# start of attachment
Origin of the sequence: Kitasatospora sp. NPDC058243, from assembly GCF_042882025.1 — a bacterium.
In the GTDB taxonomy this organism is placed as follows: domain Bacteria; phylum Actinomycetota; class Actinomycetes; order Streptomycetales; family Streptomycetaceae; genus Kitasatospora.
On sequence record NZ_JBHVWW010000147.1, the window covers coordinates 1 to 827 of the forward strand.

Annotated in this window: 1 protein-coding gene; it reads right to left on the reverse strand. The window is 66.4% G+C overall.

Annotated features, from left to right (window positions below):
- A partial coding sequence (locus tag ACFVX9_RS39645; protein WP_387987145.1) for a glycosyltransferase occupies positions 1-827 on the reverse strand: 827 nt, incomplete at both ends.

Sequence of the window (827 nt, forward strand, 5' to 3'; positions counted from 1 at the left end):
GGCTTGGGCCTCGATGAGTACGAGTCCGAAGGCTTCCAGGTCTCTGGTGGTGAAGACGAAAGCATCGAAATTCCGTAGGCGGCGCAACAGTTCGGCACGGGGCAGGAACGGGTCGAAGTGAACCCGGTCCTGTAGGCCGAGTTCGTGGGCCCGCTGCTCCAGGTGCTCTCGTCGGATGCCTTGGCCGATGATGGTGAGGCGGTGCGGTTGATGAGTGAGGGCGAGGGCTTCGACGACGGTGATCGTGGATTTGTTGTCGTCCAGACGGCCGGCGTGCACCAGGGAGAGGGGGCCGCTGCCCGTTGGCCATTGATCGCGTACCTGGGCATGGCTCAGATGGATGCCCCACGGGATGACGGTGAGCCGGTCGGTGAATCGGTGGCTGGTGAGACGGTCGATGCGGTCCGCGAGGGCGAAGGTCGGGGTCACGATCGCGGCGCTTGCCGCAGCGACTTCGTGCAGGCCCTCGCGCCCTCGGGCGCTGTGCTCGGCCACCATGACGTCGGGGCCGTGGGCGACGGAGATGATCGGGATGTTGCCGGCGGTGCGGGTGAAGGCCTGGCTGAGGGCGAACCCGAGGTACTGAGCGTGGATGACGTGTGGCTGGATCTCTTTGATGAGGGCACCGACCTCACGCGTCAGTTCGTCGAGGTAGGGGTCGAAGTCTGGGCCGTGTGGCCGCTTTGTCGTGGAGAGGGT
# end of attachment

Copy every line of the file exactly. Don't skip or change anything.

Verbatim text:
Origin of the sequence: Kitasatospora sp. NPDC058243, from assembly GCF_042882025.1 — a bacterium.
In the GTDB taxonomy this organism is placed as follows: domain Bacteria; phylum Actinomycetota; class Actinomycetes; order Streptomycetales; family Streptomycetaceae; genus Kitasatospora.
On sequence record NZ_JBHVWW010000147.1, the window covers coordinates 1 to 827 of the forward strand.

Annotated in this window: 1 protein-coding gene; it reads right to left on the reverse strand. The window is 66.4% G+C overall.

Annotated features, from left to right (window positions below):
- A partial coding sequence (locus tag ACFVX9_RS39645; protein WP_387987145.1) for a glycosyltransferase occupies positions 1-827 on the reverse strand: 827 nt, incomplete at both ends.

Sequence of the window (827 nt, forward strand, 5' to 3'; positions counted from 1 at the left end):
GGCTTGGGCCTCGATGAGTACGAGTCCGAAGGCTTCCAGGTCTCTGGTGGTGAAGACGAAAGCATCGAAATTCCGTAGGCGGCGCAACAGTTCGGCACGGGGCAGGAACGGGTCGAAGTGAACCCGGTCCTGTAGGCCGAGTTCGTGGGCCCGCTGCTCCAGGTGCTCTCGTCGGATGCCTTGGCCGATGATGGTGAGGCGGTGCGGTTGATGAGTGAGGGCGAGGGCTTCGACGACGGTGATCGTGGATTTGTTGTCGTCCAGACGGCCGGCGTGCACCAGGGAGAGGGGGCCGCTGCCCGTTGGCCATTGATCGCGTACCTGGGCATGGCTCAGATGGATGCCCCACGGGATGACGGTGAGCCGGTCGGTGAATCGGTGGCTGGTGAGACGGTCGATGCGGTCCGCGAGGGCGAAGGTCGGGGTCACGATCGCGGCGCTTGCCGCAGCGACTTCGTGCAGGCCCTCGCGCCCTCGGGCGCTGTGCTCGGCCACCATGACGTCGGGGCCGTGGGCGACGGAGATGATCGGGATGTTGCCGGCGGTGCGGGTGAAGGCCTGGCTGAGGGCGAACCCGAGGTACTGAGCGTGGATGACGTGTGGCTGGATCTCTTTGATGAGGGCACCGACCTCACGCGTCAGTTCGTCGAGGTAGGGGTCGAAGTCTGGGCCGTGTGGCCGCTTTGTCGTGGAGAGGGT